There are more than 230 public schools in the District, including charter schools. (Allison Shelley/For The Washington Post)

A local philanthropic group wants to revamp low-performing public schools and open others, 25 in all over the next five years.

There are 233 public schools in the District with 90,000 students, counting city and charter schools. But Mieka Wick, chief executive of CityBridge Education, said last week that there are not enough schools with “high-quality” seats where students are meeting or exceeding academic standards.

CityBridge plans to add more high-quality schools by giving educators up to $500,000 in cash and in-kind donations per school to open a new charter school or redesign an existing city or charter school.

The first wave of projects will include a computer-science charter school in Ward 7 and a charter school with Smithsonian museums as a central focus of the curriculum. The organization is also giving D.C. Public Schools money to revamp its alternative schools and redesign two elementary schools.

“We realized this is the work that the city needs,” Wick said.

CityBridge Education is a spinoff of the philanthropic group CityBridge Foundation, run by Katherine and David Bradley.

The foundation has given millions of dollars to education-overhaul efforts in the city, mainly to charter schools and groups including Teach for America. For the past three years, it has awarded grants to schools that are similar to those highlighted in the new announcement.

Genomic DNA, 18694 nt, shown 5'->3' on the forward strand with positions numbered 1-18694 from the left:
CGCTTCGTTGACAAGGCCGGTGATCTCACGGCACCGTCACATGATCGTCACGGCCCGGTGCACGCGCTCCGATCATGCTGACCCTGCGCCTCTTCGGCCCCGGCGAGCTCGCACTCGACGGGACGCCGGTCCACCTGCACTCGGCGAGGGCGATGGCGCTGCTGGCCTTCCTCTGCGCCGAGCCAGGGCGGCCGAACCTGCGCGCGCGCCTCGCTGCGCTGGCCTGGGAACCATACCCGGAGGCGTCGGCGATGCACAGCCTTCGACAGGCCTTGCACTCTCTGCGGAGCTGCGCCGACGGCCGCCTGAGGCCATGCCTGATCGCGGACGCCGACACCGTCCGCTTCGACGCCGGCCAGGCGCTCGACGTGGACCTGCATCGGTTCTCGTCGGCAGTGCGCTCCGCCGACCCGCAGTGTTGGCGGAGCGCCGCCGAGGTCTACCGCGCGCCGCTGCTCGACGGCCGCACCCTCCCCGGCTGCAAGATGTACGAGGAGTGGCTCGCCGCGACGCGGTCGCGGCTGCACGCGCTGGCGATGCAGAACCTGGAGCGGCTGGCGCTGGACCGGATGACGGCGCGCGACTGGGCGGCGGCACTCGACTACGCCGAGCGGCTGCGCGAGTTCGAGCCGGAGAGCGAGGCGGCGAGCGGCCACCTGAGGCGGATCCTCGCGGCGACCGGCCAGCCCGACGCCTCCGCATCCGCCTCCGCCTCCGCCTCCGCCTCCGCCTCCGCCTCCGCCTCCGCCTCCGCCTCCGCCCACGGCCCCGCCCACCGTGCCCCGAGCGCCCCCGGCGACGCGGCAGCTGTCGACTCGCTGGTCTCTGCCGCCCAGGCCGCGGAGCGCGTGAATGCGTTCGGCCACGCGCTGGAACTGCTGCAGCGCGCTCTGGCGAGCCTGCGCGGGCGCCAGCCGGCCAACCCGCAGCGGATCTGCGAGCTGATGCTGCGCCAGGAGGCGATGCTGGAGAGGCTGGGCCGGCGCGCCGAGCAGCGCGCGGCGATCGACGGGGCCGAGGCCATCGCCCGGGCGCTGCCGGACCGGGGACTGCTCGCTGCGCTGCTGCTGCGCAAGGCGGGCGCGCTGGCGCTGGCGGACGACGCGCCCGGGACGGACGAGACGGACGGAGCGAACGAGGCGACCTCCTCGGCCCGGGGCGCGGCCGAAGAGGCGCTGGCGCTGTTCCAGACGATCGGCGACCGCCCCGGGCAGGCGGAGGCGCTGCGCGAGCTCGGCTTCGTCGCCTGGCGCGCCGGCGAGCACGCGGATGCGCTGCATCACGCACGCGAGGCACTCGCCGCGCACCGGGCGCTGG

Wick said the foundation wanted to intensify that work, so it launched CityBridge Education, which will focus exclusively on opening or redesigning schools. Thirteen of the 25 school projects were announced in December.

“We are not trying to become a charter management organization like KIPP,” Wick said. “We are saying there are a bunch of ways of doing this, and we want to create the space for people to come with those visions.”

Katherine Bradley, the founding chair of CityBridge Education, said it’s often difficult for school principals to have time to step back and think about redesigning education when they are running a school.

“We can bring additional resources that would be really hard for a school to allocate to try some new things,” she said. “We’re not doing anything magic. We’re just creating the time and space that gives the kind of honored place to educators that they should have.”

Mashea Ashton is working to open Digital Pioneers Academy in Ward 7. The charter school will focus on building high-level computer-science skills for sixth- through 12th-grade students. Despite her years of experience in education, Ashton said, she would not have been able to open the school without the CityBridge grant.

Ashton said was able to test the idea for her school with a group of other educators and high school students through a CityBridge networking event.

“I got immediate feedback on some of things that I needed to do to make this vision a reality,” Ashton said.

The D.C. Public Charter School Board is reviewing the school’s application, and if it’s approved, Digital Pioneers plans to open in fall 2018.